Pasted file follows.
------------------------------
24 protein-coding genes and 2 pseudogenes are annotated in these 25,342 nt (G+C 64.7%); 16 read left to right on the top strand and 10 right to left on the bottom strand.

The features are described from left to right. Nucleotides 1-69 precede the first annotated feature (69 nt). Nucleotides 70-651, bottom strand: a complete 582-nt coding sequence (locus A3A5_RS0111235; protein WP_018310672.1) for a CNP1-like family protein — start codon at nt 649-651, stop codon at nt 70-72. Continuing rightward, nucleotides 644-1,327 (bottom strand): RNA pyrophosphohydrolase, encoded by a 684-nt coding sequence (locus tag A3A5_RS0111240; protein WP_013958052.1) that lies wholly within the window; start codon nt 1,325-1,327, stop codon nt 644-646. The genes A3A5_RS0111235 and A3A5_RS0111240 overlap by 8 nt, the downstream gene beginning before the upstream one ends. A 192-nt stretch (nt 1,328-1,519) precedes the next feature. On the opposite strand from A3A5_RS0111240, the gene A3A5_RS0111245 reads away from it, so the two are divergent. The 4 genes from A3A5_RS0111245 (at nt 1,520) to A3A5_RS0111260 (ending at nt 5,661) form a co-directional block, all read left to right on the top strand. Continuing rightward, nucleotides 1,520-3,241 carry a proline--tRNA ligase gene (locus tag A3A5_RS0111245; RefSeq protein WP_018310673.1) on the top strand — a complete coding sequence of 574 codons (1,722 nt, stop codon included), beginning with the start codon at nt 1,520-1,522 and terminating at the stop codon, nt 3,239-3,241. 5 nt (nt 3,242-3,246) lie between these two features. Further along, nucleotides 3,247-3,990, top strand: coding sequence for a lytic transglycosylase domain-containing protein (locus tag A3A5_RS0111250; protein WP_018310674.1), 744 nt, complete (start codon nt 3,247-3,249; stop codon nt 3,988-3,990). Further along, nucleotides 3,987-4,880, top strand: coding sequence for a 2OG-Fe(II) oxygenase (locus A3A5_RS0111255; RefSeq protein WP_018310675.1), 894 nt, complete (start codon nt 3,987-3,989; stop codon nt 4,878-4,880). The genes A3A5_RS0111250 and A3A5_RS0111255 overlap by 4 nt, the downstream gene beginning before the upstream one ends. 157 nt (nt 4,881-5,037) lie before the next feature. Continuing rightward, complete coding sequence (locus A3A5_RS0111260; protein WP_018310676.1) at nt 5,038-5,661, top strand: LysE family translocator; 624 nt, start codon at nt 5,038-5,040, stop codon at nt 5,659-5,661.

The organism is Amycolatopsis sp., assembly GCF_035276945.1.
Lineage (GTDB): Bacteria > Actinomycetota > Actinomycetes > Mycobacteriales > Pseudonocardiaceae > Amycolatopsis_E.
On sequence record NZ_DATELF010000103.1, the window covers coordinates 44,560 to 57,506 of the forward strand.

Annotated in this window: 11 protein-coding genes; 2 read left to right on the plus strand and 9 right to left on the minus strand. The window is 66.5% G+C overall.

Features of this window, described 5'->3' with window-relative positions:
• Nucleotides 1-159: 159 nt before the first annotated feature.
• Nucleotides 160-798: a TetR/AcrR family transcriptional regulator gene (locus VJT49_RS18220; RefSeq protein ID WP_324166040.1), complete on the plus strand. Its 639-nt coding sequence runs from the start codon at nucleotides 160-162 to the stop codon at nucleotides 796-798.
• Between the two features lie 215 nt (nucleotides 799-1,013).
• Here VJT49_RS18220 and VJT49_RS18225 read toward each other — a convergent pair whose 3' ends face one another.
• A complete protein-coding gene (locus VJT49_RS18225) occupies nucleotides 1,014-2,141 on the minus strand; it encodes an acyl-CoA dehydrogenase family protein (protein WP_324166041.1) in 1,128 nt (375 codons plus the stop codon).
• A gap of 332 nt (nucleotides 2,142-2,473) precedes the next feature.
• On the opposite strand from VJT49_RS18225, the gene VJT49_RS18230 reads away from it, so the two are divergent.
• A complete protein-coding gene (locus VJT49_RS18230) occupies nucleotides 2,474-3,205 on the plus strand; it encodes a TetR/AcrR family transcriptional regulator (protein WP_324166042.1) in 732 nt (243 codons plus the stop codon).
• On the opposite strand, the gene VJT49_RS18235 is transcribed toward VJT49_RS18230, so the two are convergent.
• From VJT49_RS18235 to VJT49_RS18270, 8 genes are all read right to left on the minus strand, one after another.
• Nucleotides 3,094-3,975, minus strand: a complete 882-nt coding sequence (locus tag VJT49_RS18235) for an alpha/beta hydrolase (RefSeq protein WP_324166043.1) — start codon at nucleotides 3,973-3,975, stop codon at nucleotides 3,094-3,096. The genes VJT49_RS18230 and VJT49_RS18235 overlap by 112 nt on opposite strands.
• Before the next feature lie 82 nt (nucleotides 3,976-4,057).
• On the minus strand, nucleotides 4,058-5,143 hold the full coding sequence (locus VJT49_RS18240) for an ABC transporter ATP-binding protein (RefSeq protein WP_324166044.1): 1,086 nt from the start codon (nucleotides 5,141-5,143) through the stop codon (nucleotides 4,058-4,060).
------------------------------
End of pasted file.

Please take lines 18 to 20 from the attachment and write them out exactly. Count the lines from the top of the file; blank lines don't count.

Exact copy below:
• Nucleotides 3,094-3,975, minus strand: a complete 882-nt coding sequence (locus tag VJT49_RS18235) for an alpha/beta hydrolase (RefSeq protein WP_324166043.1) — start codon at nucleotides 3,973-3,975, stop codon at nucleotides 3,094-3,096. The genes VJT49_RS18230 and VJT49_RS18235 overlap by 112 nt on opposite strands.
• Before the next feature lie 82 nt (nucleotides 3,976-4,057).
• On the minus strand, nucleotides 4,058-5,143 hold the full coding sequence (locus VJT49_RS18240) for an ABC transporter ATP-binding protein (RefSeq protein WP_324166044.1): 1,086 nt from the start codon (nucleotides 5,141-5,143) through the stop codon (nucleotides 4,058-4,060).